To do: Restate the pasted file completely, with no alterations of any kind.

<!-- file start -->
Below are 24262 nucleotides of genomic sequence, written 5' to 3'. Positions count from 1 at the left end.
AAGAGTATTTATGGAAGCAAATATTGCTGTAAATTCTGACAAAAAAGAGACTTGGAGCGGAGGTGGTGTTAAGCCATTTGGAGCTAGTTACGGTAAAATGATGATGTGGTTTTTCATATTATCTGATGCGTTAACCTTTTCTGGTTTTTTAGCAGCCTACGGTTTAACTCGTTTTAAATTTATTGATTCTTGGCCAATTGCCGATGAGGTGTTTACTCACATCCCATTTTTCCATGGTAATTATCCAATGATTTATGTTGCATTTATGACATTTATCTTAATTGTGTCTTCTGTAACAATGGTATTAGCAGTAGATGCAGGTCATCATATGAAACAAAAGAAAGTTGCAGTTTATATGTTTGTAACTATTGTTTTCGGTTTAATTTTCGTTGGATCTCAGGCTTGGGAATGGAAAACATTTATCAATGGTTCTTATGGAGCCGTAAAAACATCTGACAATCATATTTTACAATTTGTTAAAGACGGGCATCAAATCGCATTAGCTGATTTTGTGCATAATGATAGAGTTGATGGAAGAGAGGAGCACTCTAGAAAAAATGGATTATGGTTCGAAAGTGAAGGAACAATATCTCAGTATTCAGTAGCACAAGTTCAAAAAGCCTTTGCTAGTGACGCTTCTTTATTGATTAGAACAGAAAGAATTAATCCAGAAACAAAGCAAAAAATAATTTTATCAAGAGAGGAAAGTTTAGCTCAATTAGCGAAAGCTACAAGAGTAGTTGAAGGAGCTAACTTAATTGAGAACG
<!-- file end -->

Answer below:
Below are 24262 nucleotides of genomic sequence, written 5' to 3'. Positions count from 1 at the left end.
AAGAGTATTTATGGAAGCAAATATTGCTGTAAATTCTGACAAAAAAGAGACTTGGAGCGGAGGTGGTGTTAAGCCATTTGGAGCTAGTTACGGTAAAATGATGATGTGGTTTTTCATATTATCTGATGCGTTAACCTTTTCTGGTTTTTTAGCAGCCTACGGTTTAACTCGTTTTAAATTTATTGATTCTTGGCCAATTGCCGATGAGGTGTTTACTCACATCCCATTTTTCCATGGTAATTATCCAATGATTTATGTTGCATTTATGACATTTATCTTAATTGTGTCTTCTGTAACAATGGTATTAGCAGTAGATGCAGGTCATCATATGAAACAAAAGAAAGTTGCAGTTTATATGTTTGTAACTATTGTTTTCGGTTTAATTTTCGTTGGATCTCAGGCTTGGGAATGGAAAACATTTATCAATGGTTCTTATGGAGCCGTAAAAACATCTGACAATCATATTTTACAATTTGTTAAAGACGGGCATCAAATCGCATTAGCTGATTTTGTGCATAATGATAGAGTTGATGGAAGAGAGGAGCACTCTAGAAAAAATGGATTATGGTTCGAAAGTGAAGGAACAATATCTCAGTATTCAGTAGCACAAGTTCAAAAAGCCTTTGCTAGTGACGCTTCTTTATTGATTAGAACAGAAAGAATTAATCCAGAAACAAAGCAAAAAATAATTTTATCAAGAGAGGAAAGTTTAGCTCAATTAGCGAAAGCTACAAGAGTAGTTGAAGGAGCTAACTTAATTGAGAACG